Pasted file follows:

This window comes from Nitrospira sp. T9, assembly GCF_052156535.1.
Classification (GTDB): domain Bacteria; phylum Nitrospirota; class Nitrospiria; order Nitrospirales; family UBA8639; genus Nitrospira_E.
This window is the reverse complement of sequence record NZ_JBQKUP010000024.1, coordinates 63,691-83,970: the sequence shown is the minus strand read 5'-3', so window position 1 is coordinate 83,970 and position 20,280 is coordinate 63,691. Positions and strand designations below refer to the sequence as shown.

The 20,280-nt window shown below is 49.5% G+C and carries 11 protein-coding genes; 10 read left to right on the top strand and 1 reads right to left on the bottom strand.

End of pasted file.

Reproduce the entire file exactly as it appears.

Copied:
This window comes from Nitrospira sp. T9, assembly GCF_052156535.1.
Classification (GTDB): domain Bacteria; phylum Nitrospirota; class Nitrospiria; order Nitrospirales; family UBA8639; genus Nitrospira_E.
This window is the reverse complement of sequence record NZ_JBQKUP010000024.1, coordinates 63,691-83,970: the sequence shown is the minus strand read 5'-3', so window position 1 is coordinate 83,970 and position 20,280 is coordinate 63,691. Positions and strand designations below refer to the sequence as shown.

The 20,280-nt window shown below is 49.5% G+C and carries 11 protein-coding genes; 10 read left to right on the top strand and 1 reads right to left on the bottom strand.